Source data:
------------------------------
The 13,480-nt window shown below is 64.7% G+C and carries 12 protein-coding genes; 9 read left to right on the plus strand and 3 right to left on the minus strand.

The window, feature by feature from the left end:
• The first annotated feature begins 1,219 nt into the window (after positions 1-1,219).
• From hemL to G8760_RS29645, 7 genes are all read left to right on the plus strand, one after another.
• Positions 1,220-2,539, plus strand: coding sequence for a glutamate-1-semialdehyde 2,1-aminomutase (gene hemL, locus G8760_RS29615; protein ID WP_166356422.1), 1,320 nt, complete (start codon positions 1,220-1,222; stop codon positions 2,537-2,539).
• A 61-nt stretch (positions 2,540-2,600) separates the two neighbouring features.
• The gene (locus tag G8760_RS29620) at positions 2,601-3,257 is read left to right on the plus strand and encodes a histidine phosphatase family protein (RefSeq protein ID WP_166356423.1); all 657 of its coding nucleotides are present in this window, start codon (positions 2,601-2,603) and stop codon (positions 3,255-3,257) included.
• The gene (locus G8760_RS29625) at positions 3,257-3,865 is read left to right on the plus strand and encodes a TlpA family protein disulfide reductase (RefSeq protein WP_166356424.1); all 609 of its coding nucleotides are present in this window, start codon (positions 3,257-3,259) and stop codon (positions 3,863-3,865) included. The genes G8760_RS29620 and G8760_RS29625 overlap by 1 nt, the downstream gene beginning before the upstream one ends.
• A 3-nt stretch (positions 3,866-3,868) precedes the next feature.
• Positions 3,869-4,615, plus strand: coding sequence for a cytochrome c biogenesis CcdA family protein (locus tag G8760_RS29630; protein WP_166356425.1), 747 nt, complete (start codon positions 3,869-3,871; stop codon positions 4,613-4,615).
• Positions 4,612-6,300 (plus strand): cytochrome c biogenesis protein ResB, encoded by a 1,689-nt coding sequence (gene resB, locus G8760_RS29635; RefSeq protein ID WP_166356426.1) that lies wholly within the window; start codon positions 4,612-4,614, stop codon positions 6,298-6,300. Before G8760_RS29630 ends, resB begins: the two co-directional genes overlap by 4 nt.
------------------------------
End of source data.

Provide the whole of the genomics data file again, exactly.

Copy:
The 13,480-nt window shown below is 64.7% G+C and carries 12 protein-coding genes; 9 read left to right on the plus strand and 3 right to left on the minus strand.

The window, feature by feature from the left end:
• The first annotated feature begins 1,219 nt into the window (after positions 1-1,219).
• From hemL to G8760_RS29645, 7 genes are all read left to right on the plus strand, one after another.
• Positions 1,220-2,539, plus strand: coding sequence for a glutamate-1-semialdehyde 2,1-aminomutase (gene hemL, locus G8760_RS29615; protein ID WP_166356422.1), 1,320 nt, complete (start codon positions 1,220-1,222; stop codon positions 2,537-2,539).
• A 61-nt stretch (positions 2,540-2,600) separates the two neighbouring features.
• The gene (locus tag G8760_RS29620) at positions 2,601-3,257 is read left to right on the plus strand and encodes a histidine phosphatase family protein (RefSeq protein ID WP_166356423.1); all 657 of its coding nucleotides are present in this window, start codon (positions 2,601-2,603) and stop codon (positions 3,255-3,257) included.
• The gene (locus G8760_RS29625) at positions 3,257-3,865 is read left to right on the plus strand and encodes a TlpA family protein disulfide reductase (RefSeq protein WP_166356424.1); all 609 of its coding nucleotides are present in this window, start codon (positions 3,257-3,259) and stop codon (positions 3,863-3,865) included. The genes G8760_RS29620 and G8760_RS29625 overlap by 1 nt, the downstream gene beginning before the upstream one ends.
• A 3-nt stretch (positions 3,866-3,868) precedes the next feature.
• Positions 3,869-4,615, plus strand: coding sequence for a cytochrome c biogenesis CcdA family protein (locus tag G8760_RS29630; protein WP_166356425.1), 747 nt, complete (start codon positions 3,869-3,871; stop codon positions 4,613-4,615).
• Positions 4,612-6,300 (plus strand): cytochrome c biogenesis protein ResB, encoded by a 1,689-nt coding sequence (gene resB, locus G8760_RS29635; RefSeq protein ID WP_166356426.1) that lies wholly within the window; start codon positions 4,612-4,614, stop codon positions 6,298-6,300. Before G8760_RS29630 ends, resB begins: the two co-directional genes overlap by 4 nt.